State charges dropped for Glen Burnie bomb suspect

An Anne Arundel County judge agreed Thursday to drop state charges against a man accused of building bombs in his Glen Burnie home.

Todd Dwight Wheeler Jr. pleaded guilty in May to one federal firearms charge and faces up to 10 years in federal prison when he's sentenced in September.

Given Wheeler's federal plea, Anne Arundel County assistant state's attorney Jason G. Miller asked Judge Paul A. Hackner to drop the local charges during a hearing in Anne Arundel Circuit Court. Neither Wheeler nor his attorney was present for the hearing, which lasted less than a minute.

Fire and police investigators began investigating Wheeler on New Year's Day when he burned his left hand and was taken to Baltimore Washington Medical Center in Glen Burnie for treatment.

Wheeler, 28, tried to flee the hospital, but was stopped and eventually spoke with investigators. He told agents he had set off five improvised explosive devices at his home and the last one "blew off his pants," according to federal court documents.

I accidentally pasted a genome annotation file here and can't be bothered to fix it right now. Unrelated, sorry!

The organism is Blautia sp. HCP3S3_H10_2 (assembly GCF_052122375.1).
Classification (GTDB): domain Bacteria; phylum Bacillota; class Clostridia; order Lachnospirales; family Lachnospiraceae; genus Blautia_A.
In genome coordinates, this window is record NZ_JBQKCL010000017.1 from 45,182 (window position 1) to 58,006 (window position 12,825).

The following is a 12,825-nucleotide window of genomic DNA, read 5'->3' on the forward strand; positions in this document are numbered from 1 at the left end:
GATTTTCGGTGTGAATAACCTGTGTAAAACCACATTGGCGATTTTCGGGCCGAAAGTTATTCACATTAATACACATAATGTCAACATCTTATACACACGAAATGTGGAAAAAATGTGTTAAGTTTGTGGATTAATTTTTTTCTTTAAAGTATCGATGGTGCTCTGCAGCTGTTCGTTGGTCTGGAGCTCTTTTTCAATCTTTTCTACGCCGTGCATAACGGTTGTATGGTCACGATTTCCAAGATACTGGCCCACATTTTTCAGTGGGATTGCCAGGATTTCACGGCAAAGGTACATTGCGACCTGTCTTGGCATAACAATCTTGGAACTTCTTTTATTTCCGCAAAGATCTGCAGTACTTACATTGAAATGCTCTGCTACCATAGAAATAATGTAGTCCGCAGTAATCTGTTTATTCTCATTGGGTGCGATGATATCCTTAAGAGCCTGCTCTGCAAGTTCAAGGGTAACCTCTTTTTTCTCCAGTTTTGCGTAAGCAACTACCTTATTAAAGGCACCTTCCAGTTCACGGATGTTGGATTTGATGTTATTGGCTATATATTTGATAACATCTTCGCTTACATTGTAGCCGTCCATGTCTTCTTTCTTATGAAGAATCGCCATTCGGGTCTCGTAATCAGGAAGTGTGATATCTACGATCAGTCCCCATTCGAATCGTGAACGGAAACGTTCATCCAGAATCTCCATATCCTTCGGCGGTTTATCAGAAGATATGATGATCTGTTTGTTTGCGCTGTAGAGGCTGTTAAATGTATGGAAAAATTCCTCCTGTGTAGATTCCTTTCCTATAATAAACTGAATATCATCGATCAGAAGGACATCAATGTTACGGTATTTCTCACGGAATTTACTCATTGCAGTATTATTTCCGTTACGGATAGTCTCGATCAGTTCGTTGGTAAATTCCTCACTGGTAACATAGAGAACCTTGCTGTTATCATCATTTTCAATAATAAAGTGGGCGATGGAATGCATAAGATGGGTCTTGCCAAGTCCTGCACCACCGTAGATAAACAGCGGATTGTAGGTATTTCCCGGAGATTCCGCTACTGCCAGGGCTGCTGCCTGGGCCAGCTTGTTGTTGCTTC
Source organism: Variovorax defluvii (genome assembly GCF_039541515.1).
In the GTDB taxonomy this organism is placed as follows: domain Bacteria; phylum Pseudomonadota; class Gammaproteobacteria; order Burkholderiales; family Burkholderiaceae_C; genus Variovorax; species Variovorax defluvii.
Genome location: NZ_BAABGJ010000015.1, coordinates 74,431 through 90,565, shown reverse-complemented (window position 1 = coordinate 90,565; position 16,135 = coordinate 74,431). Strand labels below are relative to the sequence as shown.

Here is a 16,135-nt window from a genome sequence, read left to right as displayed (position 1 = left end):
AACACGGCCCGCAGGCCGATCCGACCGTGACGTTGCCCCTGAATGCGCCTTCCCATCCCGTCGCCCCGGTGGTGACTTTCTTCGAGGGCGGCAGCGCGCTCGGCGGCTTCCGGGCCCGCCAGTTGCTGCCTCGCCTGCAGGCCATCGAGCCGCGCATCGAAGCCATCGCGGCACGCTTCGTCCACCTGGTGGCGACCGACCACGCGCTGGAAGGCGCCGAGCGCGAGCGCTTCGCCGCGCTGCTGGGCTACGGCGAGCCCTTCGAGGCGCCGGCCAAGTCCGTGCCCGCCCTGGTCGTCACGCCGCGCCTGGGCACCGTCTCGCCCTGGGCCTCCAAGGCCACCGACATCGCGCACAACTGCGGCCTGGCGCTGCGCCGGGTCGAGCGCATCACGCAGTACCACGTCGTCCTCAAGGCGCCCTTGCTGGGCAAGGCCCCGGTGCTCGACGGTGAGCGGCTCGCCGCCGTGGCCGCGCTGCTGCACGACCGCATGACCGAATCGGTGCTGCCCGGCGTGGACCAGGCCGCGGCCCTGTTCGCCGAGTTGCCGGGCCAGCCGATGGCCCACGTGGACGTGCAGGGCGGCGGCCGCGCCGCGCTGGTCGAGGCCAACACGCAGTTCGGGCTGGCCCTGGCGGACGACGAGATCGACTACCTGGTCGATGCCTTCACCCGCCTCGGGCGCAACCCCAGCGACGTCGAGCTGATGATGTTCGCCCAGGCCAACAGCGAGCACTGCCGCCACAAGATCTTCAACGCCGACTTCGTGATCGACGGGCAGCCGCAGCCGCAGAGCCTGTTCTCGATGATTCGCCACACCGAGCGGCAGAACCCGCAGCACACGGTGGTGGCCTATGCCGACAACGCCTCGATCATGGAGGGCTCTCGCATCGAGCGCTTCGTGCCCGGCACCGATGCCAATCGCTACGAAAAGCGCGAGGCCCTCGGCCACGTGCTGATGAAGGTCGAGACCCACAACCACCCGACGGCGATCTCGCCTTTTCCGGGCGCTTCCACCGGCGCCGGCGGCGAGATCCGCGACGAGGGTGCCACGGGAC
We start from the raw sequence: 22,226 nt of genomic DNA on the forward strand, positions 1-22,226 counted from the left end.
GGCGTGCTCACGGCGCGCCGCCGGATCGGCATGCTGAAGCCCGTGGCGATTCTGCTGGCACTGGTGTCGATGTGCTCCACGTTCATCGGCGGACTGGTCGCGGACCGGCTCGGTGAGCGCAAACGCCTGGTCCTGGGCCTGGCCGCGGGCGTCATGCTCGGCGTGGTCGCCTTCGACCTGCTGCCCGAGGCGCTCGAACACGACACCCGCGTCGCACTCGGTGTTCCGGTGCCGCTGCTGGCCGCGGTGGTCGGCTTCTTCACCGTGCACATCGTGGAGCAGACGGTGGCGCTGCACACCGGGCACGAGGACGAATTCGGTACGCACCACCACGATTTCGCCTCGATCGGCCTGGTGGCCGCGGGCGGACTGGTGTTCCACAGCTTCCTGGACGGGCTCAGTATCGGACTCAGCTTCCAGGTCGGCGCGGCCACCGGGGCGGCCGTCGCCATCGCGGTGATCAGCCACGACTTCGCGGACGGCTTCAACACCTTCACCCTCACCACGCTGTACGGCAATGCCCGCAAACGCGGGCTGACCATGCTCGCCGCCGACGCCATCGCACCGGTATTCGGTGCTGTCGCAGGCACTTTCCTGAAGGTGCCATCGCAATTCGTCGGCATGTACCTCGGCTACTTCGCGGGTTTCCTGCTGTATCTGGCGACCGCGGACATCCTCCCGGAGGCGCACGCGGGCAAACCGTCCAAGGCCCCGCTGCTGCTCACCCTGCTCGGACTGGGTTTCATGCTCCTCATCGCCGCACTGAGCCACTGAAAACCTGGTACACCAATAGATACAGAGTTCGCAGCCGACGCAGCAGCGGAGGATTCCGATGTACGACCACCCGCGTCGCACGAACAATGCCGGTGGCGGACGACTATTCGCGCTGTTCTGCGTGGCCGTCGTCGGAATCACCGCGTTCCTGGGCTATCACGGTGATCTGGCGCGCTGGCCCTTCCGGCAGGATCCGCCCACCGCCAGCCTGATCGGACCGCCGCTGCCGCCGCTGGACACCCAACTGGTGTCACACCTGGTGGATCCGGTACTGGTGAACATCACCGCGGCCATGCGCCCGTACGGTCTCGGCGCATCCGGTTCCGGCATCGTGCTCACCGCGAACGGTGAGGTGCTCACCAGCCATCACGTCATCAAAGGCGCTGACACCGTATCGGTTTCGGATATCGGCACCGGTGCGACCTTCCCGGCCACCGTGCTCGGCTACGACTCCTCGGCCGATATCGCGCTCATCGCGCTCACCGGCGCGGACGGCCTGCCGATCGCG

Investigators searched Wheeler's home in the Harundale neighborhood for two days, finding jars filled with chemical powders, a dozen homemade bombs, two improvised detonators, needles and a signal launcher.

Four of the homemade explosive devices and a pistol, flare gun and tactical signal launcher met the federal definition of a firearm, which Wheeler was prohibited from having because of his drug use, according to federal court documents.

Wheeler was arrested Jan. 3 and was charged in Anne Arundel County on more than two dozen counts of making and owning explosive devices, as well as other charges. Wheeler has been jailed since January and is completing a sentence for violating probation in a driving while impaired case before his federal sentencing.

Investigators and prosecutors have not offered any motive behind Wheeler's activities. Wheeler's attorney has declined to comment until the legal proceedings are complete. Wheeler has said little in his various court hearings, mostly answering routine questions about whether he understands the proceedings.

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